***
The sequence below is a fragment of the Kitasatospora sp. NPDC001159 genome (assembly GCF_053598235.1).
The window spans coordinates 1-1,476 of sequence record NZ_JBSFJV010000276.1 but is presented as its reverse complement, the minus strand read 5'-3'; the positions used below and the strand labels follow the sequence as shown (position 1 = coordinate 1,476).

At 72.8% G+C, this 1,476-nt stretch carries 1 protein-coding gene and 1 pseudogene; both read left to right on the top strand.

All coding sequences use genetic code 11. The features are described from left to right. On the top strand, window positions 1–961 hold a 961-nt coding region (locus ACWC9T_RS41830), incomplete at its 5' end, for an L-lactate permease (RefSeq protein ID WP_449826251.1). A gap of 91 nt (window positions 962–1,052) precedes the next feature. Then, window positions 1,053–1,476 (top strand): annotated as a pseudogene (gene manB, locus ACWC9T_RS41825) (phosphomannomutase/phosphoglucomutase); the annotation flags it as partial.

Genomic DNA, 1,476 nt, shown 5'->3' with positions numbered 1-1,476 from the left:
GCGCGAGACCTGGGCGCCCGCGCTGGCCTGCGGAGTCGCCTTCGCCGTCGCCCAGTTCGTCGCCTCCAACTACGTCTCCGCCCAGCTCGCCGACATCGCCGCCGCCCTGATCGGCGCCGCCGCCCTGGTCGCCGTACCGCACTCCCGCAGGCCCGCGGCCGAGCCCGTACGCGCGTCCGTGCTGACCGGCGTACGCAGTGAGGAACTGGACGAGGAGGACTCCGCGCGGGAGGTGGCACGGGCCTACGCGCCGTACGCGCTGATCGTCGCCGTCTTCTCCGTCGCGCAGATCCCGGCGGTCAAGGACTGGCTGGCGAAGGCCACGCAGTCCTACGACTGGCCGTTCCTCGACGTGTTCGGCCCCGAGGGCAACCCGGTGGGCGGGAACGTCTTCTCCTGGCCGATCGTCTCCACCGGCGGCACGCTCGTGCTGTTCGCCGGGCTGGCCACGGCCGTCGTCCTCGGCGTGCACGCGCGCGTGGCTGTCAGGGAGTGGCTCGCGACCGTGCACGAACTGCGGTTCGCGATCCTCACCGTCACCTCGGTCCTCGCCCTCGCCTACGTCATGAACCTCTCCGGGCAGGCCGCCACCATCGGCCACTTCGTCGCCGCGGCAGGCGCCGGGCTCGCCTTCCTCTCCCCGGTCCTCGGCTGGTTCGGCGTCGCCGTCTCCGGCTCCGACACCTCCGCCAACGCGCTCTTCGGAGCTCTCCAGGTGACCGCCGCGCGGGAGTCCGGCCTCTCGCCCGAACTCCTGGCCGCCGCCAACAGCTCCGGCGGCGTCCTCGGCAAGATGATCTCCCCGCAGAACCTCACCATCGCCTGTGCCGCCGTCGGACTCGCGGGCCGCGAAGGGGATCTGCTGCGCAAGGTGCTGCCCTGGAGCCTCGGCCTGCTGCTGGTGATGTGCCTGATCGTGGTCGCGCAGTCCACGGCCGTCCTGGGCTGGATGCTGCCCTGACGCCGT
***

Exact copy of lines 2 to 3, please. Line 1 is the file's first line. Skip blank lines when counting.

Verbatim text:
The window spans coordinates 1-1,476 of sequence record NZ_JBSFJV010000276.1 but is presented as its reverse complement, the minus strand read 5'-3'; the positions used below and the strand labels follow the sequence as shown (position 1 = coordinate 1,476).

At 72.8% G+C, this 1,476-nt stretch carries 1 protein-coding gene and 1 pseudogene; both read left to right on the top strand.